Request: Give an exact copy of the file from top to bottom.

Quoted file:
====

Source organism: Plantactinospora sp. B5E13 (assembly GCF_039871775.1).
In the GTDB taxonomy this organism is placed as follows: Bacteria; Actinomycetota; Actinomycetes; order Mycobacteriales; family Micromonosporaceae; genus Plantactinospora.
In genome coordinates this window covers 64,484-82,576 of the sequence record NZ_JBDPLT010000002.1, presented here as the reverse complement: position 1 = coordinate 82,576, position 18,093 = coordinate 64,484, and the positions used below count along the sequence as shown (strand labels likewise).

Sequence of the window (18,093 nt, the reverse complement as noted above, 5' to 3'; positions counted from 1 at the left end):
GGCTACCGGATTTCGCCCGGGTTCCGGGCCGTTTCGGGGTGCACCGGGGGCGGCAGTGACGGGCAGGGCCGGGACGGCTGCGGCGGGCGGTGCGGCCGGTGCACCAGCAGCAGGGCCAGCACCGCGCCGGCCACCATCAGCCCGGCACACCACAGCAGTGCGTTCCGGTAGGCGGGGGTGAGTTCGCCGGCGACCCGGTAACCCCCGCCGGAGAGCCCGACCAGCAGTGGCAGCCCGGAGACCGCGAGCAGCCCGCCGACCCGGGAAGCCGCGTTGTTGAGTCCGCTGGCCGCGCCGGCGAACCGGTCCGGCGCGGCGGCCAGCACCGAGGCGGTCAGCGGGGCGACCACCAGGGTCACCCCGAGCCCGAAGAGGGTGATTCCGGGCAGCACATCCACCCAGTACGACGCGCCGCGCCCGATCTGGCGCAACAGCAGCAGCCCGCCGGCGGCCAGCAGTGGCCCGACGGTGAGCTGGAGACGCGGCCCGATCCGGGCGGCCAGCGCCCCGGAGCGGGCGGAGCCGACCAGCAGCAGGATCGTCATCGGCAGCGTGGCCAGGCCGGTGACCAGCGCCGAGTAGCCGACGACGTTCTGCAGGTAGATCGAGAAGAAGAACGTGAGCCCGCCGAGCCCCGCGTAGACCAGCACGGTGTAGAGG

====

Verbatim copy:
Source organism: Plantactinospora sp. B5E13 (assembly GCF_039871775.1).
In the GTDB taxonomy this organism is placed as follows: Bacteria; Actinomycetota; Actinomycetes; order Mycobacteriales; family Micromonosporaceae; genus Plantactinospora.
In genome coordinates this window covers 64,484-82,576 of the sequence record NZ_JBDPLT010000002.1, presented here as the reverse complement: position 1 = coordinate 82,576, position 18,093 = coordinate 64,484, and the positions used below count along the sequence as shown (strand labels likewise).

Sequence of the window (18,093 nt, the reverse complement as noted above, 5' to 3'; positions counted from 1 at the left end):
GGCTACCGGATTTCGCCCGGGTTCCGGGCCGTTTCGGGGTGCACCGGGGGCGGCAGTGACGGGCAGGGCCGGGACGGCTGCGGCGGGCGGTGCGGCCGGTGCACCAGCAGCAGGGCCAGCACCGCGCCGGCCACCATCAGCCCGGCACACCACAGCAGTGCGTTCCGGTAGGCGGGGGTGAGTTCGCCGGCGACCCGGTAACCCCCGCCGGAGAGCCCGACCAGCAGTGGCAGCCCGGAGACCGCGAGCAGCCCGCCGACCCGGGAAGCCGCGTTGTTGAGTCCGCTGGCCGCGCCGGCGAACCGGTCCGGCGCGGCGGCCAGCACCGAGGCGGTCAGCGGGGCGACCACCAGGGTCACCCCGAGCCCGAAGAGGGTGATTCCGGGCAGCACATCCACCCAGTACGACGCGCCGCGCCCGATCTGGCGCAACAGCAGCAGCCCGCCGGCGGCCAGCAGTGGCCCGACGGTGAGCTGGAGACGCGGCCCGATCCGGGCGGCCAGCGCCCCGGAGCGGGCGGAGCCGACCAGCAGCAGGATCGTCATCGGCAGCGTGGCCAGGCCGGTGACCAGCGCCGAGTAGCCGACGACGTTCTGCAGGTAGATCGAGAAGAAGAACGTGAGCCCGCCGAGCCCCGCGTAGACCAGCACGGTGTAGAGG